Russian President is ‘Greatest Gift’ for NATO, says Former Director of the CIA


WASHINGTON DC, The United States – The former head of the Central Intelligence Agency (CIA), David Petraeus, called Russian President Vladimir Putin “the greatest gift” to NATO during the Raisina Dialogue conference, hosted in India by the Observer Research Foundation with government support Indian.

According to Petraeus, Putin’s coming to power provided the Alliance with a “new reason for its existence.”

“Let’s keep in mind if you will that Vladimir Putin is the greatest gift to NATO since the end of the Cold War. [He] has provided a new reason for living, if you will, for NATO. And indeed the US is continuing to be the backbone, in many respects, of the force, not just there but in other places around the world,” Petraeus said, speaking at the Raisina Dialogue conference in New Delhi on Wednesday.

The former CIA director opined that Washington could challenge the “new geopolitical order” even with the help of NATO. He added that despite President Donald Trump’s criticism of NATO, the White House continues to develop plans to increase the presence of the military contingent in Europe.

Trump has repeatedly called on NATO countries to increase defense resources. According to the decision taken at the Alliance’s summit in Bucharest in 2014, all member countries must assume a share of spending equivalent to 2 percent of GDP. However, according to NATO estimates for 2017, of the 29 countries that make up the bloc, only 6 have managed to reach this level.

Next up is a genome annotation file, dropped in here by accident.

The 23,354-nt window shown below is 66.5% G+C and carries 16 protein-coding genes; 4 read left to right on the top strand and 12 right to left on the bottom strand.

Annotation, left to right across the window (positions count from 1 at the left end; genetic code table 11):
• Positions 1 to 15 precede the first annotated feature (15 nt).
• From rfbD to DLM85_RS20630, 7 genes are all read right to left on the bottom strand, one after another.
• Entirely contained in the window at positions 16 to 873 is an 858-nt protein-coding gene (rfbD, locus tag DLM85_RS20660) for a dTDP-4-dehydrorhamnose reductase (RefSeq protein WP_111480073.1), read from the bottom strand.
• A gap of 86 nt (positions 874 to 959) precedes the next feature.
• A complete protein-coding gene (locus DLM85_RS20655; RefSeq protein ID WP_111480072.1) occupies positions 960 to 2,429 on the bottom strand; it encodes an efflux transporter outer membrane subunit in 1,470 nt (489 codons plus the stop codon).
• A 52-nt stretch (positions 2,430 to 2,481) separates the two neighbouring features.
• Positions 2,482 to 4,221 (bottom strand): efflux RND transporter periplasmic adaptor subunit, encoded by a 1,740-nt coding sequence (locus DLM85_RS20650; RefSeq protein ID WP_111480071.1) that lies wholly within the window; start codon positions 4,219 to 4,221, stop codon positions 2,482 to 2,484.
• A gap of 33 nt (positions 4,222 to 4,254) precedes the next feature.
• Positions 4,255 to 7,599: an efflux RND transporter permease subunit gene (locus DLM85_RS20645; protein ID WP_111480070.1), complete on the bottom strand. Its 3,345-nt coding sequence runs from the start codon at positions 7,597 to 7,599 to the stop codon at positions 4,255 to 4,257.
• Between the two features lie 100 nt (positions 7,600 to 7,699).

Meanwhile, Vladimir Putin has the rank of lieutenant as commander of an artillery platoon.

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The leader of the country spoke during his visit to the Fortress of St. Peter and St. Paul in the city of St. Petersburg, during which the president carried out a traditional firing of the Soviet cannon D-30 of 122 mm.

“I received the rank of lieutenant as gunner, commander of a squad of howitzers,” Putin explained.

The cannon firing at noon is an ancient St. Petersburg tradition, which this year marks 154 years.

Before the Revolution of 1917, the artillery firing of the fortress served not only to mark the exact time, but also to inform the local residents about births in the royal family. Nowadays, famous people are often invited to fire a shot.

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